When describing a film, the words ‘quirky comedy’ can be a giant red flag. Those are the words that are often used to describe self-indulgent silliness that only the film makers enjoy. Well, it can be that or a simple cover up for a low-budget. With a premise like that of The Lobster, it could easily be either, or both of those. Still, with a cast like this and a fairly interesting trailer, there was more than enough to make this an appealing prospect.
The Lobster follows David (Colin Farrell), who after splitting with his partner of twelve years is sent to a hotel where single people are required to partner up into couples within a limited number of days, or they’ll be turned into an animal of their choosing. It should also be said that this is a very different kind of dystopian future setting. While we’re used to seeing worlds after, or during some sort of event, this is a society that has clearly taken a long time to get to where it is – a world where being single is basically a crime.
One of the best things about this film is that the world it’s set in is very well explored, with lots of world building, and hints at further issues. The actors add to this feeling, as they all behave similarly, in an awkward way that feels odd at first, but after watching people act like it for a while, eventually starts to feel normal.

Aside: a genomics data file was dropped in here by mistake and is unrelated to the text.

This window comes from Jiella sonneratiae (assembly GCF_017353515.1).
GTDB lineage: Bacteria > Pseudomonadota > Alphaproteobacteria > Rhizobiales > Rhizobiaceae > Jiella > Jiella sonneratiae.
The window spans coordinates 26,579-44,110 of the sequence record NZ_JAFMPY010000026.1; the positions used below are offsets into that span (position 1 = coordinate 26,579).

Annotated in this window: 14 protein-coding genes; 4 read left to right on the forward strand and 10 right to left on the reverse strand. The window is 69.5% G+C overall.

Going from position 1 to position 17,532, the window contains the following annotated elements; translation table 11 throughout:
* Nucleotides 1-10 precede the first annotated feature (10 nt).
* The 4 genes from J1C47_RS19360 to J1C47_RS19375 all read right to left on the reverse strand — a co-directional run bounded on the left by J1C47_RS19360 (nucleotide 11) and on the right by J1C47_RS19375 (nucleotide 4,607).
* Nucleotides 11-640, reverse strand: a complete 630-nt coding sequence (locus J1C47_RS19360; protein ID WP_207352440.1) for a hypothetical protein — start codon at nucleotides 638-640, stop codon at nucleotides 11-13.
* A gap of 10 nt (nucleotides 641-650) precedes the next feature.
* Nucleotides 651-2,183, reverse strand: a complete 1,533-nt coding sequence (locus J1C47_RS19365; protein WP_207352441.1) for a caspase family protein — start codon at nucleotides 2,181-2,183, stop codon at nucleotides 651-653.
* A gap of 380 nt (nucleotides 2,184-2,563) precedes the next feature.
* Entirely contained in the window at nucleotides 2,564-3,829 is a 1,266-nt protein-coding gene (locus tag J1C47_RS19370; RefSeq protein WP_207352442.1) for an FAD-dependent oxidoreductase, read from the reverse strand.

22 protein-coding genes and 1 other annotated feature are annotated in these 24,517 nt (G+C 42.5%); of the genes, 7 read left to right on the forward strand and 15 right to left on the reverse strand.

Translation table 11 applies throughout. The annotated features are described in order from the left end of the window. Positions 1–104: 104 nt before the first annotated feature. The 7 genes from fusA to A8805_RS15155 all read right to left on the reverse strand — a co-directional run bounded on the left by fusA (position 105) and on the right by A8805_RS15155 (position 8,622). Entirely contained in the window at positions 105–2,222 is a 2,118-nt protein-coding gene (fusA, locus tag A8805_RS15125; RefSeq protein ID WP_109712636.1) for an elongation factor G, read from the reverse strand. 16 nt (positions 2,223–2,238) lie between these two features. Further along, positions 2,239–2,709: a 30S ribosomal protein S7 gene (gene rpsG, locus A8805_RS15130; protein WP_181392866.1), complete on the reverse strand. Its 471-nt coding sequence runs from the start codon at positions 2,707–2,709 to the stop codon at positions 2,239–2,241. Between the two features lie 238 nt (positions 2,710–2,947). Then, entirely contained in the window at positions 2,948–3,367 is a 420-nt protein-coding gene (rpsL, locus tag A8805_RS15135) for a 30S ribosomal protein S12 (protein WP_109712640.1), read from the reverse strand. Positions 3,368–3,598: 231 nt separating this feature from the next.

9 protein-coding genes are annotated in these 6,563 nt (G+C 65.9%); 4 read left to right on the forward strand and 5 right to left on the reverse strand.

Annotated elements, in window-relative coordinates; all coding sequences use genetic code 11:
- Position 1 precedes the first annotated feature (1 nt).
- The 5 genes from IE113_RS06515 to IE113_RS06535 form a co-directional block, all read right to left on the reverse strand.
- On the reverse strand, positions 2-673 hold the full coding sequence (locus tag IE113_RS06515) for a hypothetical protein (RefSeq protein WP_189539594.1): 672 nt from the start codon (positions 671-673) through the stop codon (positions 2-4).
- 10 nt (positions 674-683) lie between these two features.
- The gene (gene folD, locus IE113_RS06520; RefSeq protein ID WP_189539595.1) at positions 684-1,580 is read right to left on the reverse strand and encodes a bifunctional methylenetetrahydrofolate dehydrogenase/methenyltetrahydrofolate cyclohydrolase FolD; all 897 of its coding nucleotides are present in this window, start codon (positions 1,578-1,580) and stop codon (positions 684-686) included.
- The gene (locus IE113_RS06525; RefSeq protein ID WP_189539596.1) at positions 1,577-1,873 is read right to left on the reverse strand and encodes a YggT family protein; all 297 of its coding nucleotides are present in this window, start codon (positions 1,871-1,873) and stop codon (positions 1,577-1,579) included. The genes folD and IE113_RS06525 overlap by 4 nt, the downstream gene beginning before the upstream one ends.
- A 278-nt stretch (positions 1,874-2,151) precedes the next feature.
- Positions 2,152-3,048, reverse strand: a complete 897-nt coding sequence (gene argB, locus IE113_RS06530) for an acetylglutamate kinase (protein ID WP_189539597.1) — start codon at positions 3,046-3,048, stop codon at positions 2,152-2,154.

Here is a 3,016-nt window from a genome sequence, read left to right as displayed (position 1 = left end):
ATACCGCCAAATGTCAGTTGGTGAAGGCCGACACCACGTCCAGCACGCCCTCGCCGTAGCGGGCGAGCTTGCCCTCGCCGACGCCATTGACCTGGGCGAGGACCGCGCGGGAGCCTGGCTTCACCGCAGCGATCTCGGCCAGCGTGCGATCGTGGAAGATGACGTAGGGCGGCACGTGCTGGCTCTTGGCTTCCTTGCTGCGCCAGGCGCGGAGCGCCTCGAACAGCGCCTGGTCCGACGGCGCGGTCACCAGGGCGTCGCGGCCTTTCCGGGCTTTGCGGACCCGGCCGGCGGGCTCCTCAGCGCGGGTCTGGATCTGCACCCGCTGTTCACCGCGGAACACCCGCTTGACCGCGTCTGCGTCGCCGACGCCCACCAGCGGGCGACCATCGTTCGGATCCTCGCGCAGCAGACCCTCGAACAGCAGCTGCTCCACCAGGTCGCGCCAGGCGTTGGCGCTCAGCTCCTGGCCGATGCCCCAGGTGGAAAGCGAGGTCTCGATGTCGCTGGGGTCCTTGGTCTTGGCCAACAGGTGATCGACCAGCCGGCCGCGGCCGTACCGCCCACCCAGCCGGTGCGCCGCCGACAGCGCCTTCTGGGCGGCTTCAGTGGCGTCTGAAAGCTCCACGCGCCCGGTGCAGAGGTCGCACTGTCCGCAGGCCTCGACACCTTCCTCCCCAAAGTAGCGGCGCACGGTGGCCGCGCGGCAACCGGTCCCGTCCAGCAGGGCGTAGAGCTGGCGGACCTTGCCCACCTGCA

The part of the film that focuses on the hotel for singles is by far the best section. Some of the characters you’re introduced to are great, especially the dynamic between Colin Farrell, Ben Whishaw and John C. Reiley, as each of them try to court respective partners. Unfortunately, this is only the first third to half of the film. Without wanting to ruin where the plot goes, the story does leave the hotel and from there it slows down significantly, and while there are still good moments, it does lose a lot of charm.
All of that being said, The Lobster does have one giant trump card, that it plays numerous times throughout, but never stops being interesting. Every aspect of the film is a commentary on modern society, dating, the pressures of finding somebody to love, and perhaps most significantly, the lengths people will or won’t go to for the people they love. As I’ve already said, this happens multiple times in the film, and you don’t always see it coming.
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